Rahm Emanuel is probably going to be reelected mayor of Chicago, but it won’t have been a pretty road to get there. He failed to garner a majority in the first round of voting, back in February-a rebuke, of sorts, from voters, who had four years ago given him 55 percent of the first-round vote. As a result, he now faces an April 7 runoff against county official Jesus “Chuy” Garcia.
When political junkies in the rest of the country think about Emanuel, they tend to focus on his legendary haughtiness. To take one example: A constituent who met with Emanuel earlier this month to protest the closing of mental-health clinics complained that the mayor had yelled, “You’re gonna respect me!” (Emanuel’s camp denied to The Huffington Post that the mayor had yelled.) Such haughtiness has certainly hurt Emanuel during this campaign. Whereas his predecessor, Richard M. Daley, was perfectly capable of arrogance, his personality didn’t seem to offend Chicagoans the same way Emanuel’s does. Daley had the bluster of the common man; Emanuel comes across as imperious. “Daley could be your brother or uncle,” one labor leader told me recently. “Rahm is more upper class.” The press in Chicago has been fond of recounting how Emanuel was seen with his extremely wealthy friend, Illinois’s Republican governor, Bruce Rauner, at a posh Montana resort carrying a bottle of wine that’s only available through an exclusive buyer’s club-which costs six figures to join.
But while Emanuel’s colorful personality has certainly been a key factor in the minds of many voters, it isn’t-or at least shouldn’t be-the real story about Chicago politics right now. Perhaps more than any other major city in America, Chicago is facing a truly grave set of problems-problems that are essentially more extreme versions of the challenges confronting city governments across the country.
The quandaries begin with Chicago’s dramatic social divide. To an even greater extent than is the case in, say, New York or Philadelphia, Chicago has become two entirely separate cities. One is a bustling metropolis that includes the Loop, Michigan Avenue’s Magnificent Mile, and the Gold Coast, as well as the city’s well-to-do, working-class, and upwardly mobile immigrant neighborhoods. The other Chicago consists of impoverished neighborhoods on the far South and West Sides, primarily populated by African-Americans. These places have remained beyond the reach of the city’s recovery from the Great Recession.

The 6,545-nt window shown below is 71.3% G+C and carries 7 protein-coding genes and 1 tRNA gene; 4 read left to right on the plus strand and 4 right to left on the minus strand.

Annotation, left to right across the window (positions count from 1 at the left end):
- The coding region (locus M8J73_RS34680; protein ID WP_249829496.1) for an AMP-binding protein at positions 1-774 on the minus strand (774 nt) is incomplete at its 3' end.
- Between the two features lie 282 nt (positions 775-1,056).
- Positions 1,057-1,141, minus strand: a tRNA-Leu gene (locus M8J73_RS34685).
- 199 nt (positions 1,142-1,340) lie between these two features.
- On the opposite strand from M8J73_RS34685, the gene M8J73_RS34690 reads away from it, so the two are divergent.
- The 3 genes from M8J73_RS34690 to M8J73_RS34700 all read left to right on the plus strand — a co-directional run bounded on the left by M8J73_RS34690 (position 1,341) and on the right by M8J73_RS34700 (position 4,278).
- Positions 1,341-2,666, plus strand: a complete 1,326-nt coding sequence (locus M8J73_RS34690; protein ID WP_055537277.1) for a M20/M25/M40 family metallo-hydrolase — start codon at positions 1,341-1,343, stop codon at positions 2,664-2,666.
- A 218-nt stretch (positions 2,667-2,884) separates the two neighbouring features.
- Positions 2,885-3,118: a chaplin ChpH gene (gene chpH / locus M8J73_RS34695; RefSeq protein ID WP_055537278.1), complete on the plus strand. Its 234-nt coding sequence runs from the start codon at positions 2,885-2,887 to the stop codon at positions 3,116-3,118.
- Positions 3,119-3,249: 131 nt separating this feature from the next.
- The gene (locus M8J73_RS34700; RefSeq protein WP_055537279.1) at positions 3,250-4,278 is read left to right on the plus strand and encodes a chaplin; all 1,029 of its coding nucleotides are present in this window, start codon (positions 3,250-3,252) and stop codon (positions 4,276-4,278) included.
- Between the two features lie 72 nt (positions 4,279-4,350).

Meanwhile, even as it grapples with this extreme gap, Chicago is suffering from a severe fiscal crisis. Like plenty of other municipalities, Chicago lacks the revenue to pay its bills, particularly its pension obligations to city workers. According to a 2013 Pew report, 61 other U.S. cities face similar difficulties, but Chicago’s situation is one of the worst. “Voters must realize we are facing the greatest economic crisis since the Great Depression,” says Roosevelt University’s Paul Green, the doyen of Chicago political experts. “If something doesn’t happen, the city is beyond the abyss.”
Those problems aren’t really Emanuel’s fault, but his efforts to fix them over the past four years haven’t yielded especially good results. For his part, Garcia-who has been at the forefront of Latino politics in Chicago for four decades and who has a history of bucking Chicago’s political establishment-has run a campaign long on general populist criticism of the incumbent, but short on credible ideas about what he would do differently.
All of which means that this election won’t yield much of a mandate for dramatic solutions to Chicago’s twin crises. After April 7, however, Emanuel or Garcia will have no choice but to try. If the gaping holes in Chicago’s social and fiscal fabric can somehow be mended, the city will have created a powerful blueprint that other large urban centers could in theory follow. And if they can’t be fixed? Then Chicago may end up serving as a cautionary tale about the grim political and economic fate awaiting other U.S. cities that put off or wish away their problems.